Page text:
Let’s Talk Period aims to change this by

Find out more about her campaign here.

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A former Assistant Secretary with the Ministry of Women and Child Development in West Bengal for three months, Lakshmi Bhavya has been championing the cause of menstrual hygiene in her district. By associating herself with the Lalana Campaign, a holistic menstrual hygiene awareness campaign which is conducted by the Anahat NGO, Lakshmi has been slowly breaking taboos when it comes to periods and menstrual hygiene.

A Gender Rights Activist working with the tribal and marginalized communities in india, Srilekha is a PhD scholar working on understanding body and sexuality among tribal girls, to fill the gaps in research around indigenous women and their stories. Srilekha has worked extensively at the grassroots level with community based organisations, through several advocacy initiatives around Gender, Mental Health, Menstrual Hygiene and Sexual and Reproductive Health Rights (SRHR) for the indigenous in Jharkhand, over the last 6 years.

Srilekha has also contributed to sustainable livelihood projects and legal aid programs for survivors of sex trafficking. She has been conducting research based programs on maternal health, mental health, gender based violence, sex and sexuality. Her interest lies in conducting workshops for young people on life skills, feminism, gender and sexuality, trauma, resilience and interpersonal relationships.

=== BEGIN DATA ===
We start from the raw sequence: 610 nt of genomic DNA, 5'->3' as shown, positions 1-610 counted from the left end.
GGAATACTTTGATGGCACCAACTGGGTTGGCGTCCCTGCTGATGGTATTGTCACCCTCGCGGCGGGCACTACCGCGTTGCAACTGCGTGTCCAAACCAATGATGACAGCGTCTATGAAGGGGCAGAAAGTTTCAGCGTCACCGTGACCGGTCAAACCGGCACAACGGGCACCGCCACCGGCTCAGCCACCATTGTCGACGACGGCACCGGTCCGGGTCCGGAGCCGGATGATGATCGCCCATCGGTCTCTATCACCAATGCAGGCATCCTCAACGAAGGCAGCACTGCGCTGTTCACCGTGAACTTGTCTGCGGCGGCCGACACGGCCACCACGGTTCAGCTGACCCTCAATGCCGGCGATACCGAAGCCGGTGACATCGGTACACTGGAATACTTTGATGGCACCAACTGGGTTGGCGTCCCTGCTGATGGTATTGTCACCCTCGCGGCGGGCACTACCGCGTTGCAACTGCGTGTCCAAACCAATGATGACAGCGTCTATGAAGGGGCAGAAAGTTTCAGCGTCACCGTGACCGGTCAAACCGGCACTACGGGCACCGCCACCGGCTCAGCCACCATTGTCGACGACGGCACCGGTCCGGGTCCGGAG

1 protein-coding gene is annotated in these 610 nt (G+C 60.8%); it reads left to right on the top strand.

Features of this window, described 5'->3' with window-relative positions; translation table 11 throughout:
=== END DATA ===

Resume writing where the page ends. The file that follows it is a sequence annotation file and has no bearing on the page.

A Guwahati-based college student pursuing her Masters in Tata Institute of Social Sciences, Bidisha started the #BleedwithDignity campaign on the technology platform Change.org, demanding that the Government of Assam install
biodegradable sanitary pad vending machines in all government schools across the state. Her petition on Change.org has already gathered support from over 90000 people and continues to grow.

Bidisha was selected in Change.org’s flagship program ‘She Creates Change’ having run successful online advocacy
campaigns, which were widely recognised. Through the #BleedwithDignity campaign; she organised and celebrated World Menstrual Hygiene Day, 2019 in Guwahati, Assam by hosting a wall mural by collaborating with local organisations. The initiative was widely covered by national and local media, and the mural was later inaugurated by the event’s chief guest Commissioner of Guwahati Municipal Corporation (GMC) Debeswar Malakar, IAS.